And that institution inside the government actually yearns for this authoritarian rule. Ever since the earliest days of the 20th century, looking forward to that day, which they see is coming now when there would be this authoritarian takeover and people would be essentially enslaved to the state.

Again justifying it on these collectivist principles that they are experts and know better than what you do, what is in your best interest so you can be enslaved to their will, and they view that as a moral good.

Leahy: John, I don’t believe I have heard a more succinct description of how authoritarianism arose in the United States than what you just gave us.

And what’s interesting to me, John, is you’re pinpointing the so-called 1830s from the South. John C. Calhoun from South Carolina, who made the false argument that slavery is a moral good.

That authoritarian streak. Let me see if you would agree with me on this. I see that continuing in the Democratic Party in the personification of Woodrow Wilson, who was, I think, the very first progressive authoritarian president that built up the deep state in 1913 when he was elected. And also was the guy that introduced segregation to the federal government. Do I have that right?

Emord: I believe you do. And I devote quite a bit of discussion about Woodrow Wilson in my book. When you look into his private writings and correspondence, he was very much a socialist. People are somewhat shocked to hear that. But indeed it is true.

And when it comes to these basic principles in the second paragraph of the Declaration of Independence, he at a very young academic age was quite the scholar in favor of Friedrich Hagel by the way. He was taught by Hegelians, who had been educated in Germany.

Leahy: He got his Ph.D. at John Hopkins, I believe, where they were dominant.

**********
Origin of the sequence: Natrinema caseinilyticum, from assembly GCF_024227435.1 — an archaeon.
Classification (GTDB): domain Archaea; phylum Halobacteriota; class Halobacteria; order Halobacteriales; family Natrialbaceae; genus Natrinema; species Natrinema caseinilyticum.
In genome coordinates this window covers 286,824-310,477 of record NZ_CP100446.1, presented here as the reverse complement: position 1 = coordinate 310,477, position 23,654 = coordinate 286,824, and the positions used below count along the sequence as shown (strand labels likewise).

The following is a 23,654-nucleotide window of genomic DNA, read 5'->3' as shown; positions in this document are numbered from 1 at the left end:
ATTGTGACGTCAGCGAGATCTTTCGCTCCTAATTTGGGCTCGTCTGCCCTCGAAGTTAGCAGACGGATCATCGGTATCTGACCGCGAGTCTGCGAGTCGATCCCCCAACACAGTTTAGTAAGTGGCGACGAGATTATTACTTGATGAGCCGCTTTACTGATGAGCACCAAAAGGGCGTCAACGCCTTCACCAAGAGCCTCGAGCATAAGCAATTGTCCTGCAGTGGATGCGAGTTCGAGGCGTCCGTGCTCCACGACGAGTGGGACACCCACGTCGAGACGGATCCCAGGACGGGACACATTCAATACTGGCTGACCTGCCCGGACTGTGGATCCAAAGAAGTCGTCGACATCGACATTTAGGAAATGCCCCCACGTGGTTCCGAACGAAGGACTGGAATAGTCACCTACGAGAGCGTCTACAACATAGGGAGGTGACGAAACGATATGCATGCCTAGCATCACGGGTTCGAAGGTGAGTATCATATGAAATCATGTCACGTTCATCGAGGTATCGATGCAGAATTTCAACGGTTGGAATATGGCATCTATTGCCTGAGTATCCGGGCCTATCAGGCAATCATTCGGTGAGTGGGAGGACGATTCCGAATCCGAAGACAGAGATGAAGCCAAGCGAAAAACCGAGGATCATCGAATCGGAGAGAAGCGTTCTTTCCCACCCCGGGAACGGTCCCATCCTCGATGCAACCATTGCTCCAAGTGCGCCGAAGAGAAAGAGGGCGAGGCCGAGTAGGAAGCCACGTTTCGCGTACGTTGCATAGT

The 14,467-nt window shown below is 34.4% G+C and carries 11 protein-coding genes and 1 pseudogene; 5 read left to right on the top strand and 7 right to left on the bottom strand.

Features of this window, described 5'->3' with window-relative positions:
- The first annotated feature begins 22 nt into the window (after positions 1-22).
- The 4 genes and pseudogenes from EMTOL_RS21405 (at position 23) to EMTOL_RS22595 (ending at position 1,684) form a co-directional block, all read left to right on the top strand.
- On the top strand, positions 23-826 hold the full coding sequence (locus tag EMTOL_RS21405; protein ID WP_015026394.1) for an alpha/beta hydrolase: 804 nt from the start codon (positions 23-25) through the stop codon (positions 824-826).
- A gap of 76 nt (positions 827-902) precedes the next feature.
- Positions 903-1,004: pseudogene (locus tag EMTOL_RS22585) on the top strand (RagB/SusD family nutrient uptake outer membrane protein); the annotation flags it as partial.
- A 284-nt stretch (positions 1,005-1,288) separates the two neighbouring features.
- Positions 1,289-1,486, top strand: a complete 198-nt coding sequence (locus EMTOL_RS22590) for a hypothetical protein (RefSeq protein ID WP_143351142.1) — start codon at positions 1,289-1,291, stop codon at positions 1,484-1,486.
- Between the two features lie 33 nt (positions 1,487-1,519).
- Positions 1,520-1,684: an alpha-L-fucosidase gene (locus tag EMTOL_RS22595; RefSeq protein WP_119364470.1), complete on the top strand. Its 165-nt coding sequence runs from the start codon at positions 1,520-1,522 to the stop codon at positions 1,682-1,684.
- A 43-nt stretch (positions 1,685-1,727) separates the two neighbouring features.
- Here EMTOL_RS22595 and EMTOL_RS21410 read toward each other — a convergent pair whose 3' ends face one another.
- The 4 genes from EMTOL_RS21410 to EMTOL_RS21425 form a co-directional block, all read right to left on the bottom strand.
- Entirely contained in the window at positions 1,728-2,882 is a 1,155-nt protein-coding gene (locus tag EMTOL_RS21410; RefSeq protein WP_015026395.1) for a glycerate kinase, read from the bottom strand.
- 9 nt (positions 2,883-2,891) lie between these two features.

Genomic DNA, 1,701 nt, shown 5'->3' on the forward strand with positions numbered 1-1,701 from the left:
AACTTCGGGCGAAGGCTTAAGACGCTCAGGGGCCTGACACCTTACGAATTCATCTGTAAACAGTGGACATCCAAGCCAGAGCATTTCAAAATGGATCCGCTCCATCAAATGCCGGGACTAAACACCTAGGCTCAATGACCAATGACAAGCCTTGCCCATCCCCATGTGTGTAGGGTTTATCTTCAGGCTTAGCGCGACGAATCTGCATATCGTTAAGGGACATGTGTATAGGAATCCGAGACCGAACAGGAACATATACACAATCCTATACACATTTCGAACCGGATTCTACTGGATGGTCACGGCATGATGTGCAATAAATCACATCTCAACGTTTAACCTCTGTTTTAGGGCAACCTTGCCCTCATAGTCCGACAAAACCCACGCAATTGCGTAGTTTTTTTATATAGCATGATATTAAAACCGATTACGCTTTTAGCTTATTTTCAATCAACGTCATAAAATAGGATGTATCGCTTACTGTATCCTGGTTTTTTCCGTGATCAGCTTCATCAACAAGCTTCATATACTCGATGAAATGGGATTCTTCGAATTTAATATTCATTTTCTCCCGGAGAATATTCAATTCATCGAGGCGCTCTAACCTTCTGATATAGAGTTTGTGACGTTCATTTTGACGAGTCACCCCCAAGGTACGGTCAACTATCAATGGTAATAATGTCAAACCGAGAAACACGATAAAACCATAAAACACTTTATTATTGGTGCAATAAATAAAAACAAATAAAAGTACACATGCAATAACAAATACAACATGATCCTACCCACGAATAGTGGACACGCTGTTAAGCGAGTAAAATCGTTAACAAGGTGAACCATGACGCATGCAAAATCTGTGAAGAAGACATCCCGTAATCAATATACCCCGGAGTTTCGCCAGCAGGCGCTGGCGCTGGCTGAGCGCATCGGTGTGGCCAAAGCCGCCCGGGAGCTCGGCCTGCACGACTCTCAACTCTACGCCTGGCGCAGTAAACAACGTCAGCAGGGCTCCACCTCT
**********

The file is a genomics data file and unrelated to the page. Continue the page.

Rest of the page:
Emord: Right. And he advocated this view that was repulsive to many at the time so he didn’t communicate it outside of elitist circles. But he said that the declaration was really just a document recording an event in history and that the second paragraph could be eliminated without losing anything of value.

And that’s because he believed in collectivism. And he said, for example, that his sympathies were the same as socialists and believed in the same ends as socialists did. But he just thought it was politically inappropriate to communicate to the public those sentiments overtly and that more could be done.

This was a popular way of thinking at the time, by the way, because it was very common in the labor movement in England that more could be done by incremental changes to achieve that socialism.

He thought that with the advent of World War I, there would be an ability to take over much in the private sector and turn it into government-controlled and planned economies. And that did, in fact, start to take place in World War I much to the delight of a number of socialists in the United States.

But it didn’t take hold in the sense that after the war, they thought there would be a celebration of socialism in this country like there was in Great Britain.

But it never came to pass. And that was greatly disappointing to a number of prominent socialists in the United States. Including Woodrow Wilson.

Leahy: And yet here we are, 2021 at the moment, John, it seems to me like the authoritarian impulse through the Biden maladministration has the upper hand. We’ve got 30 seconds. How do we fix this?

Emord: We have to recognize that that old man who has temporal and spatial awareness issues is actually very much mindful that he’s rendering this country a socialist state as fast as he possibly can achieve it. And we’ve got to stop that or else we’re going to lose this country. And we have to vote out of office these rascals.

Leahy: Well, I’m all in favor of that. John hey, an invitation to you. We need a judge next year for the 6th annual National Constitution Bee for 8th to 12th graders. Would you be interested in coming down here to Nashville and being one of our judges on that? $10,000. to the winner, by the way.

Emord: You bet!

Leahy: All right, John Emord. Thanks so much for joining us. Come back again, if you would, please.

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Tune in weekdays from 5:00 – 8:00 a.m. to the Tennessee Star Report with Michael Patrick Leahy on Talk Radio 98.3 FM WLAC 1510. Listen online at iHeart Radio.